The current study investigates the effect of sleep deprivation on the speed and accuracy of eye movements as measured by the King-Devick (K-D) test, a <1-minute test that involves rapid number naming.
Another sideline concussion indicator the NFL and others are evaluating is a quick visual exam called the King-Devick test. Originally developed to identify people with the reading disorder dyslexia, the two-minute test involves reciting a series of numbers from flash cards or displayed on an iPad screen.
The King-Devick test is a very accurate, simple and inexpensive way to quickly test for the presence of concussion — right on the sidelines. This is critical because sending an athlete back into action too quickly after a concussion is extremely dangerous.
The King-Devick method, a number reading test, was originally used to diagnose defects in micro-eye movement. Researchers at the University of Pennsylvania said the same test can be used to diagnose a brain injury, keeping young athletes from further damaging their growing minds.
“The King-Devick Test provides doctors, athletic trainers, coaches, and even parents, with an easy tool to determine if the athlete should be removed from play to prevent a second head injury, which we now know can have more serious complications if the brain has not yet healed from the first concussion,” says Haynes.
One day when a teenager falls off his scooter and slams his head into the ground, a parent will reach into the medicine cabinet and pull out a King-Devick Test to check whether their child suffered a concussion and needs to be treated by a doctor.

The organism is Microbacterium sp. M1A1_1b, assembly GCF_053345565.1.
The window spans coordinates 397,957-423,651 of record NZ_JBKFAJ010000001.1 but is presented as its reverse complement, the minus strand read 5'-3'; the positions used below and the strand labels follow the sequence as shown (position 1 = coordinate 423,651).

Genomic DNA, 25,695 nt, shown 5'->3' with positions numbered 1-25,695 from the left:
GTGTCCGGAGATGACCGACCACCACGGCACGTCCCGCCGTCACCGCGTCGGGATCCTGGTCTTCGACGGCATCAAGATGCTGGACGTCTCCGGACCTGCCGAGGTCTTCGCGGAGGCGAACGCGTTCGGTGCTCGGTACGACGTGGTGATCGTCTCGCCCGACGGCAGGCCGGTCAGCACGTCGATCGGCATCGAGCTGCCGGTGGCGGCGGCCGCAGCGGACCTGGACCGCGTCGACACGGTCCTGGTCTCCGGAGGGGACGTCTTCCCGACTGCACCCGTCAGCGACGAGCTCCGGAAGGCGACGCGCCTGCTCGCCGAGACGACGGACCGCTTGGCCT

From the concussions of Eagles DeSean Jackson and Kevin Kolb to the tragic suicide of Penn football star Owen Thomas, Philly has been the epicenter of sports head-injury news. Now, two Penn researchers are poised to put a big dent in the problem
The King-Devick test is a simple and objective rapid sideline-screening test for concussions that can be administered by coaches, trainers, and parents in two minutes or less. Some sports medicine professionals have called the test “the missing link” in concussion safety protocols.
A simple, two-minute test given athletes on the sports sideline provides an accurate and reliable method for quick assessment of concussion in college athletes, according to a new study by researchers at the University of Pennsylvania and published online in the Journal of the Neurological Sciences.
Ralph Nader Calls For Mandatory Implementation of King-Devick Concussion Test in High School and Youth Sports
Ralph Nader announced today that his League of Fans organization is pushing for the King-Devick sideline concussion test to become mandatory in all sports from high school down to the youth sports level. The announcement came in conjunction with the release of the League of Fans’ fifth report from its Sports Manifesto, “Concussion Research Can’t Be Ignored.”
The King–Devick Test and Sports-Related Concussion: Study of a Rapid Visual Screening Tool in a Collegiate Cohort
This study of collegiate athletes provides initial evidence in support of the K–D test as a strong candidate rapid sideline visual screening tool for concussion. Data show worsening of scores following concussion, and ongoing follow-up in this study with additional concussion events and different athlete populations will further examine the effectiveness of the K–D test.
The King-Devick test allows us to asses the objective findings by examining an area of the brain that is impossible for the athletes to memorize or cheat on.
This rapid screening test provides an effective way to detect early signs of concussion, which can improve outcomes and hopefully prevent repetitive concussions
The screening -- known as the King-Devick test -- is superior to current sideline tests that can fail to assess a wide range of brain functions, according to the researchers at the University of Pennsylvania School of Medicine.